Child Pageants: Should they be legal? France Says No

We've all seen it - the terrible and terribly addicting reality TV shows that are continuously infiltrating our televisions. Some in particular that have become a cultural phenomenon are shows such as Toddlers and Tiaras and Here Comes Honey Boo Boo. Both of these shows tell stories about the craziness of child pageants, from the bratty pre-tween girls to the mothers trying to live vicariously through them.

However, while child pageants may be a cultural phenomenon in the United States, within the past week Parliament has moved to ban child pageants in France for anyone under the age of 16. The bill must now be passed in the National Assembly in November before coming official French law. Pageant organizers may face up to 2 years in jail and a fine of 30,000 euros.

Chantal Jouanno, the lawmaker that wrote the amendment, believes that the children should focus on acquiring knowledge rather than fixating on physical appearance. "I have a hard time seeing how these competitions are in the greater interest of the child," Jouanno states. She aimed the amendment towards protecting girls, explaining that, “When I asked an organizer why there were no mini-boy contests, I heard him respond that boys would not lower themselves like that.”

The amendment bluntly states “Organizing beauty competitions for children under 16 is banned.” It does not specify whether or not the law applies to online photo contests.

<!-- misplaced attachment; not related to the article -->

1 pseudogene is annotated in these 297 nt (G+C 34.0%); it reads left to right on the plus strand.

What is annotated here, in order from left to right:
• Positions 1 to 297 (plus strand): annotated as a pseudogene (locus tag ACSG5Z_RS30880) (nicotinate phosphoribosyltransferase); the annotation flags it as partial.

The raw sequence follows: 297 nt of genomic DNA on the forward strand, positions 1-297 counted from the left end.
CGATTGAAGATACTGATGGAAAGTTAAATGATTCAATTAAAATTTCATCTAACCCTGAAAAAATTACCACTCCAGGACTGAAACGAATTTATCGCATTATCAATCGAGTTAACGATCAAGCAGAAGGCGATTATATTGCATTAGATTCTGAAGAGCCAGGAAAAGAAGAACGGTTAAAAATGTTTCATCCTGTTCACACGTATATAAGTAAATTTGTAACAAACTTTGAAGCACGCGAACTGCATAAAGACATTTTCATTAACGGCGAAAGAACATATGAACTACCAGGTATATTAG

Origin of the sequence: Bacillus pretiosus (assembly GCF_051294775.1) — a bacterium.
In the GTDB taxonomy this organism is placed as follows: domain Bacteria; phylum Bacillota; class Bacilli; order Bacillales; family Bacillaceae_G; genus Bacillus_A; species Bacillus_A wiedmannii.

Michael Le Parmentier, organizer of the “Mini Miss” pageants in France since 1989, said that he is disappointed that the draft law includes an overall ban. The Socialist government’s equal rights minister, Najat Vallaud-Belkacem, suggested that the Socialists may push for a compromise when the bill goes to the lower house.

Will such a law ever make its way to the United States legislative system? It’s up for debate. Many agree with the ban, believing that child pageants should not be sexualizing girls at such a young age. Those that disagree with the ban believe that child pageants are not a government issue, but a social issue and family issue. Some have suggested compromise, such as not allowing children to enter pageants until they are at a more appropriate age where they can make decisions for themselves, such as 9 or 10 years of age.

Outlawing child pageants is a slippery slope when the government starts dictating what activities are available or unavailable to children, especially in the United States. We do not have to worry about such laws in our legislative system quite yet, but the growing popularity of child pageants in the media does cause one to question its repercussions. In a society where women already feel pressured to look a certain way, are child pageants worth the entertainment?